Californians Leaving The Golden State, Study Shows
A new study by the conservative Manhattan Institute found a mass exodus out of California is underway. Californians are leaving the state in search of cheaper living conditions, job opportunities and a better business climate.
The data revealed several crucial factors, including chronic economic adversity. California now has the third-highest unemployment rate behind Nevada (12.1 percent) and Rhode Island (10.7 percent).
[READ MORE: California’s unemployment rate]
The third factor is the fiscal instability of local and state government, which discourages businesses since they cannot count on the government to provide essential services, tax breaks or other incentives. High taxation drives away businesses and in turn, jobs.
[READ MORE: Prop 31: Can A Two-Year Budget Save California?]
The data shows that over the past decade people have been moving from California to states in the western and southern U.S.: Texas, Nevada, and Arizona, in that order, are the top magnet states followed by Oregon, Washington, Colorado, Idaho, and Utah. Two southern states round out the top ten: Georgia and South Carolina.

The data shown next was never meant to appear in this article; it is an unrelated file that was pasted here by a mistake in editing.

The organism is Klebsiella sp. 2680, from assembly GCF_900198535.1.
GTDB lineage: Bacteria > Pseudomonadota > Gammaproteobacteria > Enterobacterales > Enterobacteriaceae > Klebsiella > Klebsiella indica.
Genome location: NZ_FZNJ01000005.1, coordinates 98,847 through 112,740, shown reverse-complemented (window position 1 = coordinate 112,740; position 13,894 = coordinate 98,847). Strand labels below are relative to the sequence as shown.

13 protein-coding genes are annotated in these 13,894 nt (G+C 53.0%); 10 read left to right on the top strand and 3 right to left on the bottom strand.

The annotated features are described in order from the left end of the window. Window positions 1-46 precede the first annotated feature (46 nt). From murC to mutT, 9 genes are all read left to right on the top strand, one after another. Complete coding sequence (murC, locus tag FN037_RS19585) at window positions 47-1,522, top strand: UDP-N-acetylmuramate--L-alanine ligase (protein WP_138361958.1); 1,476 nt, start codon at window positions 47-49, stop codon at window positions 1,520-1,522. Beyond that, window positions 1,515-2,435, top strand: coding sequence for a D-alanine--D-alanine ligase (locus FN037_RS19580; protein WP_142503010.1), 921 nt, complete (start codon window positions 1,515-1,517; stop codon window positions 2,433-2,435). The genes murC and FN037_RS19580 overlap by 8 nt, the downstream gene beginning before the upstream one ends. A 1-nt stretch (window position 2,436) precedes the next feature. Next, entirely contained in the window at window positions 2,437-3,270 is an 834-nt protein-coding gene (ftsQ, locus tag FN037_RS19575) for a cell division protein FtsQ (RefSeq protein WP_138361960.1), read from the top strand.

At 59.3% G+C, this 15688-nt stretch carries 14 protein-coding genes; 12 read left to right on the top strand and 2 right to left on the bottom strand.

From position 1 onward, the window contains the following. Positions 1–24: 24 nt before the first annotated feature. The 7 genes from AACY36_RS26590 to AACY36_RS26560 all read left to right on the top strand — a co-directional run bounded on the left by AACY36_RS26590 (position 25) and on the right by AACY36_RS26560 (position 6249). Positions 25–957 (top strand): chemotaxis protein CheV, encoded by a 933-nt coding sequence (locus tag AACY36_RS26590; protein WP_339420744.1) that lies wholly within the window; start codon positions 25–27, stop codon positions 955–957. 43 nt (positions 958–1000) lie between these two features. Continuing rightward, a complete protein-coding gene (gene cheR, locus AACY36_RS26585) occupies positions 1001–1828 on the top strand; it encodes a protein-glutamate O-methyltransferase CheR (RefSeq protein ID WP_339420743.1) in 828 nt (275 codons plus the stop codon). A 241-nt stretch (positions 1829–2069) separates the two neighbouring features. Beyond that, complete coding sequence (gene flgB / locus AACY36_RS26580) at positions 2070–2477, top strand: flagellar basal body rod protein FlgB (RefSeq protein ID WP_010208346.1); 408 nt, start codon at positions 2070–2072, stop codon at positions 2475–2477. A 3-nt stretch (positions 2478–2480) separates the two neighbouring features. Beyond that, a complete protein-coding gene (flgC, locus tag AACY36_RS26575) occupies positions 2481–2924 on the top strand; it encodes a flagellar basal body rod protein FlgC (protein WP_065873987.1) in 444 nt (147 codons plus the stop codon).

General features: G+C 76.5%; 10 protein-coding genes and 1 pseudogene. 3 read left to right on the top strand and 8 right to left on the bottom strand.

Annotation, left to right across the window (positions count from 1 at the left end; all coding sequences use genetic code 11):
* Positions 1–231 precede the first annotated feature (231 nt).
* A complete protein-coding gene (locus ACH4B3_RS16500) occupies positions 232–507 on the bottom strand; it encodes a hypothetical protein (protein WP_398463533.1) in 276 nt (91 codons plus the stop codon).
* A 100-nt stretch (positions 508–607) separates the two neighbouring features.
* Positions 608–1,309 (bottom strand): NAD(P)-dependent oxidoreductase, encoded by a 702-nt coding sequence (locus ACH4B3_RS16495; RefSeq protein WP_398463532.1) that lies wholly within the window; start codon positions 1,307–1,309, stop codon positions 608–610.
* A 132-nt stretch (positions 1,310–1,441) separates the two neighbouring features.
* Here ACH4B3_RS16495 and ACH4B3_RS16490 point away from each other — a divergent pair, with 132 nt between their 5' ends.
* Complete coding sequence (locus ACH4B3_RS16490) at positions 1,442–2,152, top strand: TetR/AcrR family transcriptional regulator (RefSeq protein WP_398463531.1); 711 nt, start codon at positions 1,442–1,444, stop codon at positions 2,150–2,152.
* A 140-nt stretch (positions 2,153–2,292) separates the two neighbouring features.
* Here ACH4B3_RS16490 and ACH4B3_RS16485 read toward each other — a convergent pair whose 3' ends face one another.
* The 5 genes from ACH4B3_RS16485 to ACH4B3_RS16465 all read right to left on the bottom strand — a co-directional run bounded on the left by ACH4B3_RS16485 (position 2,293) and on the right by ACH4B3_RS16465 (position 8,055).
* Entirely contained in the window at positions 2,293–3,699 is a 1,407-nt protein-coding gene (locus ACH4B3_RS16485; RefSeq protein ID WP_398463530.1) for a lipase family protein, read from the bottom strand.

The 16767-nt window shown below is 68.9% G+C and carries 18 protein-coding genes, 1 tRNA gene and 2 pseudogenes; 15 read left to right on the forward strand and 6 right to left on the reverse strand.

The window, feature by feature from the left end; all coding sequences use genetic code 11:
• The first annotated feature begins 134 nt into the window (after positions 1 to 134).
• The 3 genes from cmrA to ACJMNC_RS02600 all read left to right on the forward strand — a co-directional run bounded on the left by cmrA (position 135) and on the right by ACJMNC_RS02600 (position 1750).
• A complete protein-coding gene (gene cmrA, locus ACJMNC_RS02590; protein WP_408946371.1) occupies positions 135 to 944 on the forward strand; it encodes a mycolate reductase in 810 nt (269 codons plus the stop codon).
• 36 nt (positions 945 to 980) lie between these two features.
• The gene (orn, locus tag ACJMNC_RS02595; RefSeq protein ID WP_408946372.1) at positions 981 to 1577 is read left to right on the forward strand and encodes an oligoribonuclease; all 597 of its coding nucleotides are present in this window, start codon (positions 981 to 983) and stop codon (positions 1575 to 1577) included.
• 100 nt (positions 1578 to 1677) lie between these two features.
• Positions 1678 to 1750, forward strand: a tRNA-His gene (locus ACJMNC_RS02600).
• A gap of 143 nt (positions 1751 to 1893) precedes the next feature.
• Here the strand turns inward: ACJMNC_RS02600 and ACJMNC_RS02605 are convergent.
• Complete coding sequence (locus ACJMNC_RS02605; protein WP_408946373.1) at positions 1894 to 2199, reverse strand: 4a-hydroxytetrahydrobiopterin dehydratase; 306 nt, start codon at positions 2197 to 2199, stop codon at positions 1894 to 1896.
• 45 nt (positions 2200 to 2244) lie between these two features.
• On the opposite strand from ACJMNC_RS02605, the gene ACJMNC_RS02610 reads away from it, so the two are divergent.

But California’s slowing growth rate is not necessarily negative.
"Who wants such a high growth rate when your state is pushing 40 million already?" demographer Dowell Myers said on Airtalk. "California is returning to a normal level for the whole U.S., and most Californians don't want to have excess growth."
[LISTEN: Airtalk interview]
Tom Gray, lead author of the study, said the decrease in growth is neither good nor bad.
"It's not so much an issue of whether California is bigger," he said. "It's if people are leaving, why they are leaving, and if that's indicating if something else is wrong."